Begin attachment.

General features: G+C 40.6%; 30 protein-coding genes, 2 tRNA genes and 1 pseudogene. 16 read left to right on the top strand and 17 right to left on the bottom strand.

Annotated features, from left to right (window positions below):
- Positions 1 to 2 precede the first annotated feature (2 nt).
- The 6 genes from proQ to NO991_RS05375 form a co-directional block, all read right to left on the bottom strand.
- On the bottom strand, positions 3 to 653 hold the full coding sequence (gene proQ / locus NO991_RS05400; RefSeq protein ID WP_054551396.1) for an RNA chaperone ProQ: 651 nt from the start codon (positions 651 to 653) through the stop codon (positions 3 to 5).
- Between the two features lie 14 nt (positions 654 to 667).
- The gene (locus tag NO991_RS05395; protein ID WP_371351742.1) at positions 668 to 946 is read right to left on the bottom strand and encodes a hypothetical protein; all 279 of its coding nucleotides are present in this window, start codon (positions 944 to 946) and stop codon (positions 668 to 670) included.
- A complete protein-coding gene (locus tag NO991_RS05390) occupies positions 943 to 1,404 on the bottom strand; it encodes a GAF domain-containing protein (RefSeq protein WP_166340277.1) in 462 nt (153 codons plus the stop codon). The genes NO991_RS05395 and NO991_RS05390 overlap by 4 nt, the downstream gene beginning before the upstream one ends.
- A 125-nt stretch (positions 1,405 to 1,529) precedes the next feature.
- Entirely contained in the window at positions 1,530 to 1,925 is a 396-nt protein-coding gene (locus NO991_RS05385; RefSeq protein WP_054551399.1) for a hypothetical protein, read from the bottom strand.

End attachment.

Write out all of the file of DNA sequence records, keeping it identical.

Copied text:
General features: G+C 40.6%; 30 protein-coding genes, 2 tRNA genes and 1 pseudogene. 16 read left to right on the top strand and 17 right to left on the bottom strand.

Annotated features, from left to right (window positions below):
- Positions 1 to 2 precede the first annotated feature (2 nt).
- The 6 genes from proQ to NO991_RS05375 form a co-directional block, all read right to left on the bottom strand.
- On the bottom strand, positions 3 to 653 hold the full coding sequence (gene proQ / locus NO991_RS05400; RefSeq protein ID WP_054551396.1) for an RNA chaperone ProQ: 651 nt from the start codon (positions 651 to 653) through the stop codon (positions 3 to 5).
- Between the two features lie 14 nt (positions 654 to 667).
- The gene (locus tag NO991_RS05395; protein ID WP_371351742.1) at positions 668 to 946 is read right to left on the bottom strand and encodes a hypothetical protein; all 279 of its coding nucleotides are present in this window, start codon (positions 944 to 946) and stop codon (positions 668 to 670) included.
- A complete protein-coding gene (locus tag NO991_RS05390) occupies positions 943 to 1,404 on the bottom strand; it encodes a GAF domain-containing protein (RefSeq protein WP_166340277.1) in 462 nt (153 codons plus the stop codon). The genes NO991_RS05395 and NO991_RS05390 overlap by 4 nt, the downstream gene beginning before the upstream one ends.
- A 125-nt stretch (positions 1,405 to 1,529) precedes the next feature.
- Entirely contained in the window at positions 1,530 to 1,925 is a 396-nt protein-coding gene (locus NO991_RS05385; RefSeq protein WP_054551399.1) for a hypothetical protein, read from the bottom strand.